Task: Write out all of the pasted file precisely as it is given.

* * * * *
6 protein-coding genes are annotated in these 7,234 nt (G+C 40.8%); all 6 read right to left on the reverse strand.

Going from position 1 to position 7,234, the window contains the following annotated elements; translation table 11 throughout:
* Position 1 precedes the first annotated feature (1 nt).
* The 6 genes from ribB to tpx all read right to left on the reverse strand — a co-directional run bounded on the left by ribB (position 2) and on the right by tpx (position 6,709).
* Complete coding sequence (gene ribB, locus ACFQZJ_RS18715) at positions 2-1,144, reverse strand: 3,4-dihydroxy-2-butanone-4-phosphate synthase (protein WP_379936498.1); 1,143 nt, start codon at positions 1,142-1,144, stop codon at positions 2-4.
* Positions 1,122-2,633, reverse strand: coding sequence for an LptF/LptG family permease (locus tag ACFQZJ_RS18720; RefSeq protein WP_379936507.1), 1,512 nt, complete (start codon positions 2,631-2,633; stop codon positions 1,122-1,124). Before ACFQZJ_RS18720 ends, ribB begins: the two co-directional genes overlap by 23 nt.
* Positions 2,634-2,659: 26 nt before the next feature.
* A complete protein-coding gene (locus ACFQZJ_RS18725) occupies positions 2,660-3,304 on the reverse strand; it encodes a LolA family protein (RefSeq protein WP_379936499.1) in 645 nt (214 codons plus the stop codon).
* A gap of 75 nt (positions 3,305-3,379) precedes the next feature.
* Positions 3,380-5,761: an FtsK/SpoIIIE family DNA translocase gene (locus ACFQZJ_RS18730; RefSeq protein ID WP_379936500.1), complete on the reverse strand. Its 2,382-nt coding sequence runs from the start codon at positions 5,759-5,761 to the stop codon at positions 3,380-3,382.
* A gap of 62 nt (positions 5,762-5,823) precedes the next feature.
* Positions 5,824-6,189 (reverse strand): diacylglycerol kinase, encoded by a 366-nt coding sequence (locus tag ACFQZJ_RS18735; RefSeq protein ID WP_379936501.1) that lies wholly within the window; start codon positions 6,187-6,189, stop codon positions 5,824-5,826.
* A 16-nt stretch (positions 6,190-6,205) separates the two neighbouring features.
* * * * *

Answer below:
6 protein-coding genes are annotated in these 7,234 nt (G+C 40.8%); all 6 read right to left on the reverse strand.

Going from position 1 to position 7,234, the window contains the following annotated elements; translation table 11 throughout:
* Position 1 precedes the first annotated feature (1 nt).
* The 6 genes from ribB to tpx all read right to left on the reverse strand — a co-directional run bounded on the left by ribB (position 2) and on the right by tpx (position 6,709).
* Complete coding sequence (gene ribB, locus ACFQZJ_RS18715) at positions 2-1,144, reverse strand: 3,4-dihydroxy-2-butanone-4-phosphate synthase (protein WP_379936498.1); 1,143 nt, start codon at positions 1,142-1,144, stop codon at positions 2-4.
* Positions 1,122-2,633, reverse strand: coding sequence for an LptF/LptG family permease (locus tag ACFQZJ_RS18720; RefSeq protein WP_379936507.1), 1,512 nt, complete (start codon positions 2,631-2,633; stop codon positions 1,122-1,124). Before ACFQZJ_RS18720 ends, ribB begins: the two co-directional genes overlap by 23 nt.
* Positions 2,634-2,659: 26 nt before the next feature.
* A complete protein-coding gene (locus ACFQZJ_RS18725) occupies positions 2,660-3,304 on the reverse strand; it encodes a LolA family protein (RefSeq protein WP_379936499.1) in 645 nt (214 codons plus the stop codon).
* A gap of 75 nt (positions 3,305-3,379) precedes the next feature.
* Positions 3,380-5,761: an FtsK/SpoIIIE family DNA translocase gene (locus ACFQZJ_RS18730; RefSeq protein ID WP_379936500.1), complete on the reverse strand. Its 2,382-nt coding sequence runs from the start codon at positions 5,759-5,761 to the stop codon at positions 3,380-3,382.
* A gap of 62 nt (positions 5,762-5,823) precedes the next feature.
* Positions 5,824-6,189 (reverse strand): diacylglycerol kinase, encoded by a 366-nt coding sequence (locus tag ACFQZJ_RS18735; RefSeq protein ID WP_379936501.1) that lies wholly within the window; start codon positions 6,187-6,189, stop codon positions 5,824-5,826.
* A 16-nt stretch (positions 6,190-6,205) separates the two neighbouring features.